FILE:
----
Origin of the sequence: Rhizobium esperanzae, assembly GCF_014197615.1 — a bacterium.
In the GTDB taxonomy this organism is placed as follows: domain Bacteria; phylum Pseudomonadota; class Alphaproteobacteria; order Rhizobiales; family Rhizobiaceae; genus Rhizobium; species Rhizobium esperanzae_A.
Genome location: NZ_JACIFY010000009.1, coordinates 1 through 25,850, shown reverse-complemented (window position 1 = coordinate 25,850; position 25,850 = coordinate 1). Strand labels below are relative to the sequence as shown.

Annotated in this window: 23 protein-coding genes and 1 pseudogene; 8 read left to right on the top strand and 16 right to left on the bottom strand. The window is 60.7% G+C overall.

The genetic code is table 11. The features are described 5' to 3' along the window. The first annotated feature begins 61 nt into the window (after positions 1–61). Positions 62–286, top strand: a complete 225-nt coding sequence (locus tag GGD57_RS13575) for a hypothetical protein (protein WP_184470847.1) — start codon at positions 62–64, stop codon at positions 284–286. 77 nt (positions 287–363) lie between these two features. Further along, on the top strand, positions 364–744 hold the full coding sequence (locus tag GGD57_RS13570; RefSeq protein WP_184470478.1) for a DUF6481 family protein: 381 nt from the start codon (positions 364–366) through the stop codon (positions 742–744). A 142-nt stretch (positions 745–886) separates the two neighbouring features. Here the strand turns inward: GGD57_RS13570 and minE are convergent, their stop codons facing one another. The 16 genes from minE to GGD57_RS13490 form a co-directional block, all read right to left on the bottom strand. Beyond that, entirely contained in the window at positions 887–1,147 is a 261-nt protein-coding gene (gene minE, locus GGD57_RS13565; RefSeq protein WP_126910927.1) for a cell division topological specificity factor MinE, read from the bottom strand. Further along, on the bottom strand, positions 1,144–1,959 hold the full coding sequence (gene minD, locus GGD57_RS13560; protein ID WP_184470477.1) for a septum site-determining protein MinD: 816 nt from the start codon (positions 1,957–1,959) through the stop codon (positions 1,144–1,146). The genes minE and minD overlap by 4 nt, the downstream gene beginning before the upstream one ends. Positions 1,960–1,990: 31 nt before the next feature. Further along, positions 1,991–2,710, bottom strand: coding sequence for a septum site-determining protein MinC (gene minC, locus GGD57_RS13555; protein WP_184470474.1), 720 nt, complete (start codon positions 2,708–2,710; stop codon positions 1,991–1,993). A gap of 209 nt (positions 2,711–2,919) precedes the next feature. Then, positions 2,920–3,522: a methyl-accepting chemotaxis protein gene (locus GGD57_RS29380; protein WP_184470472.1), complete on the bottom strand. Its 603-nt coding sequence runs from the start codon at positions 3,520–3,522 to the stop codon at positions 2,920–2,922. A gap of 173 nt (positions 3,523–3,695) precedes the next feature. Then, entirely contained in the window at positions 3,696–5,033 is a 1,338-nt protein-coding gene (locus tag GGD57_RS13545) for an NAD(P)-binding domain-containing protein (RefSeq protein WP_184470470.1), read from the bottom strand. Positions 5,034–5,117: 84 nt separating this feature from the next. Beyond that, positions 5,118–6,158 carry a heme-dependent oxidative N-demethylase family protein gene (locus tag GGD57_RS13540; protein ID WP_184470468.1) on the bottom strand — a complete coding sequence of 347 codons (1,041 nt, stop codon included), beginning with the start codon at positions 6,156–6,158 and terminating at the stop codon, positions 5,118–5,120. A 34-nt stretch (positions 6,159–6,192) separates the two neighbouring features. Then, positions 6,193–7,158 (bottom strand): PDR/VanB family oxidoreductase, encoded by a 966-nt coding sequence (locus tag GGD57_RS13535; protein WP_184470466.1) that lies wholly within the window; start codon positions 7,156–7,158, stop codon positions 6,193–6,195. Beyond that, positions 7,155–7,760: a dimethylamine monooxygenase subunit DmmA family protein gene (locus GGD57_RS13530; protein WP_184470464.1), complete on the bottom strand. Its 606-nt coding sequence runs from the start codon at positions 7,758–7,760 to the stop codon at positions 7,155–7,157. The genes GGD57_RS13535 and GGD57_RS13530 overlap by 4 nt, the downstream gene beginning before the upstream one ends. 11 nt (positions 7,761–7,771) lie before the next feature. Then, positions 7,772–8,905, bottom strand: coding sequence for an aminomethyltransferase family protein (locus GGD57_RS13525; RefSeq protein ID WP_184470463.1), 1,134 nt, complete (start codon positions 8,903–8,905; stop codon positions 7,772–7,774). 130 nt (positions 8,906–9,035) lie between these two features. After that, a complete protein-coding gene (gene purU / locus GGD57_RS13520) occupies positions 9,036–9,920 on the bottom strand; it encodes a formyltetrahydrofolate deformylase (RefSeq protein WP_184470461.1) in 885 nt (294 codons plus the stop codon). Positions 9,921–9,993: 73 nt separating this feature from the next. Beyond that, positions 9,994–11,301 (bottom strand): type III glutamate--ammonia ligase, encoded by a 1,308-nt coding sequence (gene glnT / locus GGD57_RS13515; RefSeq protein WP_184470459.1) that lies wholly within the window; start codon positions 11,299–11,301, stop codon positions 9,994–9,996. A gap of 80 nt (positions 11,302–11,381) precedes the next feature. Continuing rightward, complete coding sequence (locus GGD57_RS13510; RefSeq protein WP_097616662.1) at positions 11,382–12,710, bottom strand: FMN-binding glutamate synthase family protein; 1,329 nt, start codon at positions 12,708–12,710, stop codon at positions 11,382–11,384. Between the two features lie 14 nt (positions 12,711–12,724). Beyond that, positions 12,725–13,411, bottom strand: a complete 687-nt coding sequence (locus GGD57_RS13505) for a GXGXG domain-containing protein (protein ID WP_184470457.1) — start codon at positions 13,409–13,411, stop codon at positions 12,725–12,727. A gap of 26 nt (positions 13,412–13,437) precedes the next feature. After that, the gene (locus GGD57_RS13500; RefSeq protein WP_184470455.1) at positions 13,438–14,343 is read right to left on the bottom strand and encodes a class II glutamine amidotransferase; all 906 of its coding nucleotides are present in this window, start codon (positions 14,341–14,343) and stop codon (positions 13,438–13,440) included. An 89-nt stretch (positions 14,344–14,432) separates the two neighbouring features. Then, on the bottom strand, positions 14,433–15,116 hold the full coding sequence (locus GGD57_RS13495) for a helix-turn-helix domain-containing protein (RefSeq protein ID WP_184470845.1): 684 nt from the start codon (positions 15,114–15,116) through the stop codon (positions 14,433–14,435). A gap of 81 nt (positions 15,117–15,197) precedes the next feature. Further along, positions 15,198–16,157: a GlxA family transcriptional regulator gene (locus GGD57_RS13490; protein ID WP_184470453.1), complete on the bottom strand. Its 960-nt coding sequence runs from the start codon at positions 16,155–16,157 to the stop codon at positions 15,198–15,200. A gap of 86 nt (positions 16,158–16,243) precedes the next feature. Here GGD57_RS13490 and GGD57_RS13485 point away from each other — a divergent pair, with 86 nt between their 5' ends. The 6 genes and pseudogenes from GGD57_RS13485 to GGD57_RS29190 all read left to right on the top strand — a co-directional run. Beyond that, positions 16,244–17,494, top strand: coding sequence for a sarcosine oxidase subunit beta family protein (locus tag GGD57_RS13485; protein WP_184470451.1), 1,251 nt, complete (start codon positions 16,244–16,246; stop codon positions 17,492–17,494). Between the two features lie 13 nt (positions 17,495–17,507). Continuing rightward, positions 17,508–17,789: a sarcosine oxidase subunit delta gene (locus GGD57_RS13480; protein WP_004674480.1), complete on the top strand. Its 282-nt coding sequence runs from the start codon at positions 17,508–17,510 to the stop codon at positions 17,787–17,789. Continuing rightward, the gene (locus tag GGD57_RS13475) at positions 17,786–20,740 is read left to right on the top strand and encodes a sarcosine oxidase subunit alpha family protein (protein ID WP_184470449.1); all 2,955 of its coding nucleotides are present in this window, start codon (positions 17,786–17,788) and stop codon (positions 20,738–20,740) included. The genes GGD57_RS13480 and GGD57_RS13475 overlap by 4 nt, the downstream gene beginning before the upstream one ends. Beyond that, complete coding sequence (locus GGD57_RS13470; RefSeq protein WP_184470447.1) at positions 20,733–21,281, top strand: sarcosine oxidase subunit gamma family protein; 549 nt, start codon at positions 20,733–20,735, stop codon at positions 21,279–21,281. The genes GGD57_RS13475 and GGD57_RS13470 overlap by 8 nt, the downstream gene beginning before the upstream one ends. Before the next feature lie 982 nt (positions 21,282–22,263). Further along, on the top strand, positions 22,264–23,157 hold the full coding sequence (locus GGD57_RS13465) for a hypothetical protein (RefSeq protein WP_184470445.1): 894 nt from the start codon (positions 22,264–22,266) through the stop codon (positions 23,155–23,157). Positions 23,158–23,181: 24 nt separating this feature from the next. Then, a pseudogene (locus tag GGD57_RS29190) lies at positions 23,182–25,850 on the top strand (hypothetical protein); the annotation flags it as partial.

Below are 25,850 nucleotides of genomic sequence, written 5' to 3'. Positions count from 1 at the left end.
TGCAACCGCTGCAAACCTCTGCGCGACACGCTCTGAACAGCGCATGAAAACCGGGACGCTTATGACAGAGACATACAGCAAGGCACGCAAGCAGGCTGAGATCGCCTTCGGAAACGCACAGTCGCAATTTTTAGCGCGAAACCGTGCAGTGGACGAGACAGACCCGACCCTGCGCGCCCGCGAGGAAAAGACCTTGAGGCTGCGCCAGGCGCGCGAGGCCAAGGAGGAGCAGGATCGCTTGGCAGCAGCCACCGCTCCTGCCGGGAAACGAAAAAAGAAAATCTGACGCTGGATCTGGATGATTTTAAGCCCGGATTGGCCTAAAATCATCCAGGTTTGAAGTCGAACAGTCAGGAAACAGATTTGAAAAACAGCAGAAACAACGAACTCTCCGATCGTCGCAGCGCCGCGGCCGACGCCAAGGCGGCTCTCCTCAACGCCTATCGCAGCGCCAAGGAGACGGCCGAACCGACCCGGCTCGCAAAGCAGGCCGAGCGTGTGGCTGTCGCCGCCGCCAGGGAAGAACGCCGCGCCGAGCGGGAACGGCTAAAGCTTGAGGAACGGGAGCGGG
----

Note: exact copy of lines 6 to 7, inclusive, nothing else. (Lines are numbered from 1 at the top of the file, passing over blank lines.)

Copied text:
Below are 25,850 nucleotides of genomic sequence, written 5' to 3'. Positions count from 1 at the left end.
TGCAACCGCTGCAAACCTCTGCGCGACACGCTCTGAACAGCGCATGAAAACCGGGACGCTTATGACAGAGACATACAGCAAGGCACGCAAGCAGGCTGAGATCGCCTTCGGAAACGCACAGTCGCAATTTTTAGCGCGAAACCGTGCAGTGGACGAGACAGACCCGACCCTGCGCGCCCGCGAGGAAAAGACCTTGAGGCTGCGCCAGGCGCGCGAGGCCAAGGAGGAGCAGGATCGCTTGGCAGCAGCCACCGCTCCTGCCGGGAAACGAAAAAAGAAAATCTGACGCTGGATCTGGATGATTTTAAGCCCGGATTGGCCTAAAATCATCCAGGTTTGAAGTCGAACAGTCAGGAAACAGATTTGAAAAACAGCAGAAACAACGAACTCTCCGATCGTCGCAGCGCCGCGGCCGACGCCAAGGCGGCTCTCCTCAACGCCTATCGCAGCGCCAAGGAGACGGCCGAACCGACCCGGCTCGCAAAGCAGGCCGAGCGTGTGGCTGTCGCCGCCGCCAGGGAAGAACGCCGCGCCGAGCGGGAACGGCTAAAGCTTGAGGAACGGGAGCGGG